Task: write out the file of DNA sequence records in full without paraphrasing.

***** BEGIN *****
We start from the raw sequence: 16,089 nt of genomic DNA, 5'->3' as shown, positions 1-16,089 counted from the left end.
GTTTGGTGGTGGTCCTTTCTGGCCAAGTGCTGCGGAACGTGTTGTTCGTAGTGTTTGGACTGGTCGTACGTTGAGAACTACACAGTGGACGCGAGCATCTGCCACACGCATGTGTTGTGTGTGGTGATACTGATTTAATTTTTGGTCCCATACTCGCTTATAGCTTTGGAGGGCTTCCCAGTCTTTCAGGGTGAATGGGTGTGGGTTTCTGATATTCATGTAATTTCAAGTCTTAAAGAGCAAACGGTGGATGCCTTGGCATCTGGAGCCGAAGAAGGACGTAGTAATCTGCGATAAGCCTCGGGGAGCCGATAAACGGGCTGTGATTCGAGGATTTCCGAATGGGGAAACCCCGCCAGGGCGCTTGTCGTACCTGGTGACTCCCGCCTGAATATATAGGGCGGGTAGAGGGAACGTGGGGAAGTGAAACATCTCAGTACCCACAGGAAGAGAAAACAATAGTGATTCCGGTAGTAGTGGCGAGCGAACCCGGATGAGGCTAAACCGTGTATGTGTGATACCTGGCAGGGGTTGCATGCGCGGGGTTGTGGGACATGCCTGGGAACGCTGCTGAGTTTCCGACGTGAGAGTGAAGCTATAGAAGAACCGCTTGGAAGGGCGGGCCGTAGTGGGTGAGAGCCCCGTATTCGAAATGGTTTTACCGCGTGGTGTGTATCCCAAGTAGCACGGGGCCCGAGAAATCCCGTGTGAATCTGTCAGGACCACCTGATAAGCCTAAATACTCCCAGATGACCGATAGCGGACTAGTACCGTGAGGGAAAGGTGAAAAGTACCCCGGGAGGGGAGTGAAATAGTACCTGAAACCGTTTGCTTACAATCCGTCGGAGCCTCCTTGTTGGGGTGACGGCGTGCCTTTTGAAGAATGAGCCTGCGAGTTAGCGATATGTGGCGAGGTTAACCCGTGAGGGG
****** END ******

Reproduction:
We start from the raw sequence: 16,089 nt of genomic DNA, 5'->3' as shown, positions 1-16,089 counted from the left end.
GTTTGGTGGTGGTCCTTTCTGGCCAAGTGCTGCGGAACGTGTTGTTCGTAGTGTTTGGACTGGTCGTACGTTGAGAACTACACAGTGGACGCGAGCATCTGCCACACGCATGTGTTGTGTGTGGTGATACTGATTTAATTTTTGGTCCCATACTCGCTTATAGCTTTGGAGGGCTTCCCAGTCTTTCAGGGTGAATGGGTGTGGGTTTCTGATATTCATGTAATTTCAAGTCTTAAAGAGCAAACGGTGGATGCCTTGGCATCTGGAGCCGAAGAAGGACGTAGTAATCTGCGATAAGCCTCGGGGAGCCGATAAACGGGCTGTGATTCGAGGATTTCCGAATGGGGAAACCCCGCCAGGGCGCTTGTCGTACCTGGTGACTCCCGCCTGAATATATAGGGCGGGTAGAGGGAACGTGGGGAAGTGAAACATCTCAGTACCCACAGGAAGAGAAAACAATAGTGATTCCGGTAGTAGTGGCGAGCGAACCCGGATGAGGCTAAACCGTGTATGTGTGATACCTGGCAGGGGTTGCATGCGCGGGGTTGTGGGACATGCCTGGGAACGCTGCTGAGTTTCCGACGTGAGAGTGAAGCTATAGAAGAACCGCTTGGAAGGGCGGGCCGTAGTGGGTGAGAGCCCCGTATTCGAAATGGTTTTACCGCGTGGTGTGTATCCCAAGTAGCACGGGGCCCGAGAAATCCCGTGTGAATCTGTCAGGACCACCTGATAAGCCTAAATACTCCCAGATGACCGATAGCGGACTAGTACCGTGAGGGAAAGGTGAAAAGTACCCCGGGAGGGGAGTGAAATAGTACCTGAAACCGTTTGCTTACAATCCGTCGGAGCCTCCTTGTTGGGGTGACGGCGTGCCTTTTGAAGAATGAGCCTGCGAGTTAGCGATATGTGGCGAGGTTAACCCGTGAGGGG